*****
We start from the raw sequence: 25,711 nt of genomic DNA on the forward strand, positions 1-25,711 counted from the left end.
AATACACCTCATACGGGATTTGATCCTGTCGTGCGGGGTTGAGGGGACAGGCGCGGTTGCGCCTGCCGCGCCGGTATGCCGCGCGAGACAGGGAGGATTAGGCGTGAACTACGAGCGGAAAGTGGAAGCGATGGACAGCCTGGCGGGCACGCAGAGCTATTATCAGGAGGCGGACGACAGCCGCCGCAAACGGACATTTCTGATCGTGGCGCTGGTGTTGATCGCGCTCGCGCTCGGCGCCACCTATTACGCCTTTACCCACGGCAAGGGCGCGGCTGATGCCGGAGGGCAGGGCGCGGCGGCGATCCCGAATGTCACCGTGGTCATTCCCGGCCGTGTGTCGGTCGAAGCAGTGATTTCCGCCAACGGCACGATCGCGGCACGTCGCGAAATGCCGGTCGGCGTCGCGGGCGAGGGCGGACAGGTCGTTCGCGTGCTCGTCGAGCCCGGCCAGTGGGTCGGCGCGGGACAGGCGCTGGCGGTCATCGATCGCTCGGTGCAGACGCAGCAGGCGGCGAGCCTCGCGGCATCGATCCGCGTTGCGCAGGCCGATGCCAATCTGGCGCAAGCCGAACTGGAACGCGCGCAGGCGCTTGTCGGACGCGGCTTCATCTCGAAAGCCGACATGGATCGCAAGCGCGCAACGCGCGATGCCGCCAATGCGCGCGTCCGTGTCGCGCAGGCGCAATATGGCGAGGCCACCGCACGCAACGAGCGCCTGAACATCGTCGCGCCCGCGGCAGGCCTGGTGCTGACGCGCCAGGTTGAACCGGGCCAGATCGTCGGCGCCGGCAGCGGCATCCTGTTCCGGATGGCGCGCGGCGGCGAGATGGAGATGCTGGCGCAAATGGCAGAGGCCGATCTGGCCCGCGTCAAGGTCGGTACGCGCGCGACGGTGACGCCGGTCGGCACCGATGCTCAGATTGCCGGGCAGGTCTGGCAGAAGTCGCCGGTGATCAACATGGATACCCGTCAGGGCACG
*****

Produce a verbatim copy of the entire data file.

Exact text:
We start from the raw sequence: 25,711 nt of genomic DNA on the forward strand, positions 1-25,711 counted from the left end.
AATACACCTCATACGGGATTTGATCCTGTCGTGCGGGGTTGAGGGGACAGGCGCGGTTGCGCCTGCCGCGCCGGTATGCCGCGCGAGACAGGGAGGATTAGGCGTGAACTACGAGCGGAAAGTGGAAGCGATGGACAGCCTGGCGGGCACGCAGAGCTATTATCAGGAGGCGGACGACAGCCGCCGCAAACGGACATTTCTGATCGTGGCGCTGGTGTTGATCGCGCTCGCGCTCGGCGCCACCTATTACGCCTTTACCCACGGCAAGGGCGCGGCTGATGCCGGAGGGCAGGGCGCGGCGGCGATCCCGAATGTCACCGTGGTCATTCCCGGCCGTGTGTCGGTCGAAGCAGTGATTTCCGCCAACGGCACGATCGCGGCACGTCGCGAAATGCCGGTCGGCGTCGCGGGCGAGGGCGGACAGGTCGTTCGCGTGCTCGTCGAGCCCGGCCAGTGGGTCGGCGCGGGACAGGCGCTGGCGGTCATCGATCGCTCGGTGCAGACGCAGCAGGCGGCGAGCCTCGCGGCATCGATCCGCGTTGCGCAGGCCGATGCCAATCTGGCGCAAGCCGAACTGGAACGCGCGCAGGCGCTTGTCGGACGCGGCTTCATCTCGAAAGCCGACATGGATCGCAAGCGCGCAACGCGCGATGCCGCCAATGCGCGCGTCCGTGTCGCGCAGGCGCAATATGGCGAGGCCACCGCACGCAACGAGCGCCTGAACATCGTCGCGCCCGCGGCAGGCCTGGTGCTGACGCGCCAGGTTGAACCGGGCCAGATCGTCGGCGCCGGCAGCGGCATCCTGTTCCGGATGGCGCGCGGCGGCGAGATGGAGATGCTGGCGCAAATGGCAGAGGCCGATCTGGCCCGCGTCAAGGTCGGTACGCGCGCGACGGTGACGCCGGTCGGCACCGATGCTCAGATTGCCGGGCAGGTCTGGCAGAAGTCGCCGGTGATCAACATGGATACCCGTCAGGGCACG